In Interview with Biased MSNBCer Andrea Mitchell, Former Komen Exec Handel Complains About Liberal Bias That Fueled Controversy

In February, I documented how liberal MSNBC anchor Andrea Mitchell thoroughly went to bat for Planned Parenthood in a biased interview with Komen for the Cure CEO Nancy Brinker. The larger controversy, you may recall, was over Komen's decision to not extend grants to Planned Parenthood chapters, redirecting those funds elsewhere. This was one of the controversies that MSNBC later used as evidence of a conservative "war on women." In the midst of that firestorm, Komen vice president and pro-life Republican Karen Handel was pressured by pro-choice activists to resign her post.

Fast forward to the present, Handel is out with a new book, "Planned Bullyhood," which tells her side of the story. The former Komen executive was interviewed via satellite today by Mitchell, who, of course, stuck to her guns pushing liberal talking points and seeking to discount Handel's version as self-serving spin. [MP3 audio here; video follows page break]


"[B]y ending the funding to Planned Parenthood, you were in effect denying screenings to millions of women who rely on Planned Parenthood because they cannot afford medical care on their own, private physicians," Mitchell groused after Handel poured cold water on the notion that Planned Parenthood is an apolitical provider of health care services (emphasis mine):

HANDEL: What I find interesting here is that it somehow is political to not want to give grants to Planned Parenthood but apolitical to force an entity to do the grants. The bottom line for Komen is they were focused on the best interest of women and breast health. Because after all, Planned Parenthood does not do mammograms. When I think about breast cancer, when most Americans think about breast cancer, it not left, it not right, it's just about saving women from this horrible disease and that was Komen's focus.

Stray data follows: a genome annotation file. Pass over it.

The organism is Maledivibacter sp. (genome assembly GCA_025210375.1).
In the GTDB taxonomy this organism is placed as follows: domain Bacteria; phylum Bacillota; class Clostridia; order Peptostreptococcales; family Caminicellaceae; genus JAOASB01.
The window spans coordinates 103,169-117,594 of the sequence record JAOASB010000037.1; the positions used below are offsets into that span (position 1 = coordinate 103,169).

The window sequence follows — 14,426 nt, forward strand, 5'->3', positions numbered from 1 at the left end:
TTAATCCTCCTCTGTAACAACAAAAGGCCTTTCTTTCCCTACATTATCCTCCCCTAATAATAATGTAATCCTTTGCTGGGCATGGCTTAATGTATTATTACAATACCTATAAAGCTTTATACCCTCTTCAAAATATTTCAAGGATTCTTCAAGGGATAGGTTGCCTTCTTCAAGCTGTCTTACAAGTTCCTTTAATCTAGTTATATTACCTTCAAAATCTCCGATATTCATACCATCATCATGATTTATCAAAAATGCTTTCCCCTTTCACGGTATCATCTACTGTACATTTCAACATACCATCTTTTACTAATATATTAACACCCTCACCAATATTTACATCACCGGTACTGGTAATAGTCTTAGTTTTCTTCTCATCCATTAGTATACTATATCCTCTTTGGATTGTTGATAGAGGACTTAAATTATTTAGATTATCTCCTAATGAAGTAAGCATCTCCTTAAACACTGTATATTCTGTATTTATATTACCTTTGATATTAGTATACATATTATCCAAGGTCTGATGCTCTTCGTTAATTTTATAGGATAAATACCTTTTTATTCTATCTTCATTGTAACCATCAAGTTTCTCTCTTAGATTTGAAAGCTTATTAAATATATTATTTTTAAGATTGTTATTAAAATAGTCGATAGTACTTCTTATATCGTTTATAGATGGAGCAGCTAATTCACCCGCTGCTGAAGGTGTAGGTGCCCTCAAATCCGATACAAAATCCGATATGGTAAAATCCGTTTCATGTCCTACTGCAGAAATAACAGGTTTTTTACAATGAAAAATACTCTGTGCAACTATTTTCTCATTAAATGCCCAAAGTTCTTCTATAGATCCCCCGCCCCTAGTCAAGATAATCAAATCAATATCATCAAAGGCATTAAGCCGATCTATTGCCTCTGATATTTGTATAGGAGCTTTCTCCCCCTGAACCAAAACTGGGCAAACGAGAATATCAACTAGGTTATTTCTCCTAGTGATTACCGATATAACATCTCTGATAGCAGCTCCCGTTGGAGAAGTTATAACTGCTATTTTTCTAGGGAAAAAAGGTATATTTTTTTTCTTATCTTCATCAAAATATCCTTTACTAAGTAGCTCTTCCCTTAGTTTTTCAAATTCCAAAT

[...]

HANDEL: The scapegoating came from, frankly the liberal media and from the left. I was singled out for my politics and frankly our friend, Nancy Brinker, our mutual friend Nancy Brinker was singled out for her politics. And yet the politics of Planned Parenthood of their president Cecile Richards, was given a complete pass. You didn't see Nancy Brinker speaking and vilifying the left, yet Cecile Richards was a keynote speaker for the Democratic Convention. She's on the campaign trail for Barack Obama. The organization is giving upwards of $10 million in political ads to support Barack Obama. She even received a phone call from him. Komen has been completely apolitical focused on one thing and one thing only, and that's breast cancer. The only people who made this about politics were Planned Parenthood and the Left.

It was "absolute nonsense" to say as Mitchell did that ending the Komen grants cut off health care for women, Handel added:

Komen was realigning those dollars in to better, more effective programs so they could do more mammograms, more screenings because Planned Parenthood does not do not mammograms. Let's also keep in mind $700,000 in Planned Parenthood's $1 billion budget is inconsequential. Planned Parenthood wanted the alignment with Komen because it game them legitimacy, credibility, allowed them to wrap themselves in the pink. That's what this was about, and Komen has always been focused on its mission and continue to be focused on that mission.